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Check Your AQI IQ: It’s Air Quality Awareness Week

2014 April 30
Janet McCabe


April 30, 2014
3:00 pm EDT

After the winter that felt like it would not end, the weather is finally warming up in many parts of the country. And now that we can get outside without freezing, many of us are exercising more and sending our children out to play, a step that’s great for improving our health. But there’s another step we can take to protect our health, and this week is the perfect time to start: That’s paying attention to air quality.

This week is Air Quality Awareness Week  – the week each spring when we join with our partners at the CDC, NOAA and at state, local and tribal air agencies to remind people to use the Air Quality Index (AQI)  to reduce their exposure to air pollution. Even for those of us who check air quality regularly, this is a good time to refresh our knowledge of how to use the AQI to plan our outdoor activities. When air quality is good – get outside and play or exercise. When it’s not, change the type or length of your activity, or plan it for a day or time when air quality is expected to be better.

And it is getting better. Thanks to our work under the Clean Air Act, and the work of our partners, air quality in the U.S. has improved dramatically in the past four decades: emissions of six key pollutants have dropped more than 70 percent, while our population has grown, we’ve driven more, and our economy has continued to expand.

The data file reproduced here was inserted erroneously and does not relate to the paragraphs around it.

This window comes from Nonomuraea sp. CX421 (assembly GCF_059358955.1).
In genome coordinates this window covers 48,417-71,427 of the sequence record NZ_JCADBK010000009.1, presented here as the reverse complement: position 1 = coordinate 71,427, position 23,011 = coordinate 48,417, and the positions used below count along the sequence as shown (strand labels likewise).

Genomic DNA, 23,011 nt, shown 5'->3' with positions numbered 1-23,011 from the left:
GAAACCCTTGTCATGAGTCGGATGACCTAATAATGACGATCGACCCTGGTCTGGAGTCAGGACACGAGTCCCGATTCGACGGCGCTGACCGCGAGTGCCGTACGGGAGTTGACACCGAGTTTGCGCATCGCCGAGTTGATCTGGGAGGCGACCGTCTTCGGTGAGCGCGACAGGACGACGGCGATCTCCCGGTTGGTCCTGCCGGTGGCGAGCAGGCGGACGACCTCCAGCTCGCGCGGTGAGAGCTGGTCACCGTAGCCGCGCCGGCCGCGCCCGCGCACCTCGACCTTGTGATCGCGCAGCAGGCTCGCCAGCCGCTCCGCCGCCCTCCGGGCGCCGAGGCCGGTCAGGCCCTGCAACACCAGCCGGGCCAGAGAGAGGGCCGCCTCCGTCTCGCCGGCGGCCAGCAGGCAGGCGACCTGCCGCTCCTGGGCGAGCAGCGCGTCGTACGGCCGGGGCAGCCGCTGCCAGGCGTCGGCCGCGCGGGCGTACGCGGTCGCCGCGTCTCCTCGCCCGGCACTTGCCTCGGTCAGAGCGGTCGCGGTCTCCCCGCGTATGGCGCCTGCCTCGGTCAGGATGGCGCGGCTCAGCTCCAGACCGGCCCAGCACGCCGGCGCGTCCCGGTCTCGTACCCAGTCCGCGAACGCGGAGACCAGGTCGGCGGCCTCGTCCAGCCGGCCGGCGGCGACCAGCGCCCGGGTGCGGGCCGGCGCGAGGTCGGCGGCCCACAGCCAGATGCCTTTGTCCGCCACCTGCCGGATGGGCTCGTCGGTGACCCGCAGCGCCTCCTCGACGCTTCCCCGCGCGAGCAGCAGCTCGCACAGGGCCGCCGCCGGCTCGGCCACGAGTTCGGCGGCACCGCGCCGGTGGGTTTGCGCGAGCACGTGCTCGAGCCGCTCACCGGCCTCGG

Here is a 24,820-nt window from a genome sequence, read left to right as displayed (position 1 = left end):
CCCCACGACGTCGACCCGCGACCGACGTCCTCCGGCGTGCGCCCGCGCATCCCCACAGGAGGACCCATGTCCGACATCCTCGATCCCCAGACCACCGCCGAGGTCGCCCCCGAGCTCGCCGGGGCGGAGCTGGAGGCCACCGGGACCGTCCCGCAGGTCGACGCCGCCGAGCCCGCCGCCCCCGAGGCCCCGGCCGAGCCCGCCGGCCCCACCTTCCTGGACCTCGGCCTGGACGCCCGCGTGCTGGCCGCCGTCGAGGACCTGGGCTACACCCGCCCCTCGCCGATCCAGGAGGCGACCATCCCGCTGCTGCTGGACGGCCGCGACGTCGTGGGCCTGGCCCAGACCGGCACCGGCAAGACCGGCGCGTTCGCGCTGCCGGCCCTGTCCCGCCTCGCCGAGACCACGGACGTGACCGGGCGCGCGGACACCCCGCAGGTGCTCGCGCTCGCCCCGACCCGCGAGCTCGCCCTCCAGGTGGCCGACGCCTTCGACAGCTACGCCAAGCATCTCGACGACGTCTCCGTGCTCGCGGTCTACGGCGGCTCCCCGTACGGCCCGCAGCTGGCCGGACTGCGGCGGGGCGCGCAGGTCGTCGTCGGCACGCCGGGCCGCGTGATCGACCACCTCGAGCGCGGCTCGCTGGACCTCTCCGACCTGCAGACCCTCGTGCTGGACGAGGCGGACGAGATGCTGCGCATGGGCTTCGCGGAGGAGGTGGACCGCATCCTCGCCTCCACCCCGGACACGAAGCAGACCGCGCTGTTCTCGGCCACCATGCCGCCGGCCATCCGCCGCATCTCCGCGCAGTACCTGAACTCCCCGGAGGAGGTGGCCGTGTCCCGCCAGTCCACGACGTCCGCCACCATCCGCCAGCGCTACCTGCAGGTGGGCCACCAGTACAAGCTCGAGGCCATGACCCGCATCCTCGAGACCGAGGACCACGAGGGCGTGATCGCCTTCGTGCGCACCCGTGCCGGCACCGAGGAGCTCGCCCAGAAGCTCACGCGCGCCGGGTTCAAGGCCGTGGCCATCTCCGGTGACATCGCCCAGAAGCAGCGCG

Yet in 2012, more than 140 million people still lived in counties with air quality concentrations above at least one national air quality standard. The health effects that can occur because of that pollution include: heart attacks, asthma attacks, and strokes, among others. This is why EPA, state, local and tribal agencies, and businesses and individuals across the country are taking steps to reduce emissions of harmful air pollution.

You can help, too. Make a commitment to your health this week: Brush up on air quality issues where you live. Get involved. Take steps to reduce your own contribution to air pollution. Or learn more about more about air quality and health at 2 p.m. this Thursday, May 1, by joining EPA and CDC experts for a Twitter chat on air quality and asthma. To join in the conversation follow the #asthma hashtag, @EPAlive, and @CDCenvironment

More information: www.airnow.gov.

 

 

 

Editor's Note: The views expressed here are intended to explain EPA policy. They do not change anyone's rights or obligations.

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